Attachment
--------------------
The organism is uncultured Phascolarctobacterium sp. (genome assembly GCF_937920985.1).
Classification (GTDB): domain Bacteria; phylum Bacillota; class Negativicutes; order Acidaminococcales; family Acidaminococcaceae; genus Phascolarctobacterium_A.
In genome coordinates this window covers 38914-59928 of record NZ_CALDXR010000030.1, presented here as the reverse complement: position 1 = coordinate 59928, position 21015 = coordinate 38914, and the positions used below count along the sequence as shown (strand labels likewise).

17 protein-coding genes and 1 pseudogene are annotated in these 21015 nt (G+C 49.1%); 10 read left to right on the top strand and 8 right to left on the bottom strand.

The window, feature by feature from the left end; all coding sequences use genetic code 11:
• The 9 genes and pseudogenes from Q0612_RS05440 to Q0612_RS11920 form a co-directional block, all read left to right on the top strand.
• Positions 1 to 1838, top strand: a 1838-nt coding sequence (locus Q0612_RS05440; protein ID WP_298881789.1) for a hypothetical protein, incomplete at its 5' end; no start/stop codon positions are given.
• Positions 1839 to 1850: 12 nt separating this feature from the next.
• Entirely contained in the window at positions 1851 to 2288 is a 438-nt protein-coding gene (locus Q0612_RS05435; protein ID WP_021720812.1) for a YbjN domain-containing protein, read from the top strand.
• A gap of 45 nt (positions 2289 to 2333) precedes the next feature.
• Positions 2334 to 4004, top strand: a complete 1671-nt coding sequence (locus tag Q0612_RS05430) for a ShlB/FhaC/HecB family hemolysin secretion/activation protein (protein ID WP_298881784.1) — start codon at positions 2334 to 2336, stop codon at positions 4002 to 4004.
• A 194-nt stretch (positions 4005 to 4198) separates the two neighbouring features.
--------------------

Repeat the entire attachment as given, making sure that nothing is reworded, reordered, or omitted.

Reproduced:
The organism is uncultured Phascolarctobacterium sp. (genome assembly GCF_937920985.1).
Classification (GTDB): domain Bacteria; phylum Bacillota; class Negativicutes; order Acidaminococcales; family Acidaminococcaceae; genus Phascolarctobacterium_A.
In genome coordinates this window covers 38914-59928 of record NZ_CALDXR010000030.1, presented here as the reverse complement: position 1 = coordinate 59928, position 21015 = coordinate 38914, and the positions used below count along the sequence as shown (strand labels likewise).

17 protein-coding genes and 1 pseudogene are annotated in these 21015 nt (G+C 49.1%); 10 read left to right on the top strand and 8 right to left on the bottom strand.

The window, feature by feature from the left end; all coding sequences use genetic code 11:
• The 9 genes and pseudogenes from Q0612_RS05440 to Q0612_RS11920 form a co-directional block, all read left to right on the top strand.
• Positions 1 to 1838, top strand: a 1838-nt coding sequence (locus Q0612_RS05440; protein ID WP_298881789.1) for a hypothetical protein, incomplete at its 5' end; no start/stop codon positions are given.
• Positions 1839 to 1850: 12 nt separating this feature from the next.
• Entirely contained in the window at positions 1851 to 2288 is a 438-nt protein-coding gene (locus Q0612_RS05435; protein ID WP_021720812.1) for a YbjN domain-containing protein, read from the top strand.
• A gap of 45 nt (positions 2289 to 2333) precedes the next feature.
• Positions 2334 to 4004, top strand: a complete 1671-nt coding sequence (locus tag Q0612_RS05430) for a ShlB/FhaC/HecB family hemolysin secretion/activation protein (protein ID WP_298881784.1) — start codon at positions 2334 to 2336, stop codon at positions 4002 to 4004.
• A 194-nt stretch (positions 4005 to 4198) separates the two neighbouring features.